I have been squeezed off the road by a coach bus, and I was impressed that the driver actually did stop to make sure I was OK, since it was the only time I had ever even heard of a driver stopping.
    My brother was sideswiped by a car within a block of the local police station. He was thrown clear, but the rear wheels of the car went over the bike, and kept right on going. He limped to the police station, and the cops had no interest in investigating, even suggested that he was at fault. They may have been upset with him for bleeding on their floor, but they didn’t even offer first aid. On the way out, he saw the car in question parked in the police station’s staff parking lot.

  23. Antinous / Moderator says:

    The simplest solution would be to close city centers to private vehicle traffic.

    • Roast Beef says:

      That solution or something like it has been proposed in my city, but its opponents managed to spin it (bizarrely) as anti-poor. Because obviously poor folks are the ones who can afford to drive cars in the city, while bikes are an expensive hobby for the yuppies.

      Incidentally, not to be a bore, but do you know what happened to my previous comment? It’s been some time.

      • Brainspore says:

        Well… I can imagine a scenario where that might be somewhat true depending on the city. People who can commute by bike tend to live nearer to where they work. So a San Francisco lawyer could ride his bike to downtown from the expensive Presidio neighborhood, whereas the cleaning crew who tends to his office building might have to lug their van full of supplies across the bay from Hayward.

        I’m definitely in favor of more alternatives to automobiles, though.

        • Anonymous says:

          Beef here, can’t sign in on this machine.

          I hear you about how this is not as clear-cut as my initial comment implied. A Wall St broker (do those still exist?) who lives in Tribeca certainly has a more bikeable commute than, say, the concierge in that guy’s building who lives in Flushing. But, I see this “but what about the guy who lives in ENY and drives to his job in Harlem?!” used frequently as a strawman argument to demonize transportation reform. Disclaim: I am sure this is not what you are doing here, just giving you the background on why I made my initial comment. Living near work has become a privilege of wealth, and that is a symptom of a greater problem of civic misplanning and income dispartity and housing injustice. I am in big favor of addressing those extremely pressing troubles. And I surely don’t want to punish the hypothetical ENY-to-Harlem commuter. But I don’t want to shut down all discourse on traffic reform just because some (probably City Council member (who probably drives a car)) calls upon that hypothetical commuter to support. the status quo.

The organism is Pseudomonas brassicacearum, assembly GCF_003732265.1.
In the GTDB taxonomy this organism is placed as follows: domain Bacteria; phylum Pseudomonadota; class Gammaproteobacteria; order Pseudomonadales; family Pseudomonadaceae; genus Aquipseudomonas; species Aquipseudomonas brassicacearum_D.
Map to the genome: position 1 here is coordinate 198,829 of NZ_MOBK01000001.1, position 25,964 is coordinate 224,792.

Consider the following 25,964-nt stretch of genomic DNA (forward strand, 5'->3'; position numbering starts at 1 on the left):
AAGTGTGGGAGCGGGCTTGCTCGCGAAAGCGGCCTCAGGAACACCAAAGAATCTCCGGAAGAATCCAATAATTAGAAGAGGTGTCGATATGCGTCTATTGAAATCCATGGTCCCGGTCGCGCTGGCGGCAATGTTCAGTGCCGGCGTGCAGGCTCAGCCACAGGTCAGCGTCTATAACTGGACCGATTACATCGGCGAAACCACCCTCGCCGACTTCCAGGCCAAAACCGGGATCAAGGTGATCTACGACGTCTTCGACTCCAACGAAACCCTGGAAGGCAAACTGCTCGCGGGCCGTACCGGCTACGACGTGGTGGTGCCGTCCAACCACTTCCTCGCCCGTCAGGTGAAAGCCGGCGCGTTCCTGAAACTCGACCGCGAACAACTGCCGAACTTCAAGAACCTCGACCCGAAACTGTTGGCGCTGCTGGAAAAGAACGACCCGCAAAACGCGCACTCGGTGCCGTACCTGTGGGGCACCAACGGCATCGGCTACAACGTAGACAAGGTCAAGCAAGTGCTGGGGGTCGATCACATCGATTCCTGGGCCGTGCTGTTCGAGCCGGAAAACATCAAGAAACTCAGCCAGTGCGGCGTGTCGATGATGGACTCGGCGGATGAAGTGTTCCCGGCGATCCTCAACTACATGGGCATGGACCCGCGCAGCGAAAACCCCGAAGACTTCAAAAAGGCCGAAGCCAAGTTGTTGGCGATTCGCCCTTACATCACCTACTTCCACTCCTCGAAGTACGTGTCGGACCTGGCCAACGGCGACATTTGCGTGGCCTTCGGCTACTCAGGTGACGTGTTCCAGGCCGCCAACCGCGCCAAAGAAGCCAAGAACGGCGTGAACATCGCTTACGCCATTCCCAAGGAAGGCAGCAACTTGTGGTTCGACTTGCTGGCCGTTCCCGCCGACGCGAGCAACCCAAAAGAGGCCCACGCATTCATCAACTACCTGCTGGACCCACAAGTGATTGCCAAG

I just get agitated because I often hear bicycling decribed as a purely recreational activity, done only by obnoxious white dudes wearing Lance Armstrong costumes who will zoom through your red light because their $3000 bicycle is designed so that they can never take their feet off the pedals to stop. Or by trust-funded fixie aficionados whose thighs are as skinny as their bike frames and who are too cool and rebellious for your silly traffic laws. And I do see those guys out there, and they are annoying. But I also see a ton of working joes and josies just trying to get from point A to point B. AND, I see a TON of dudes who are on their bikes in all weather at all hours balancing a pizza, or whatever. I feel like anyone who complains about bikes had better never have ordered delivery in their lives. And anyone who complains about bikes blowing red lights had better never have jaywalked in their lives. I think that basically covers the whole population of New York.

        • Antinous / Moderator says:

          So a San Francisco lawyer could ride his bike to downtown from the expensive Presidio neighborhood, whereas the cleaning crew who tends to his office building might have to lug their van full of supplies across the bay from Hayward.

          Closed to private vehicular traffic. If you drive a commercial vehicle, you get commercial plates.

          • Brainspore says:

            If you drive a commercial vehicle, you get commercial plates.

            The cleaners at my building don’t have commercial plates. Nor do the dog walkers, nannies, handymen or housekeepers who live in my neighborhood.

            I don’t mean to be contrarian, just pointing out some economic realities about the needs of many working poor.

      • Antinous / Moderator says:

        do you know what happened to my previous comment?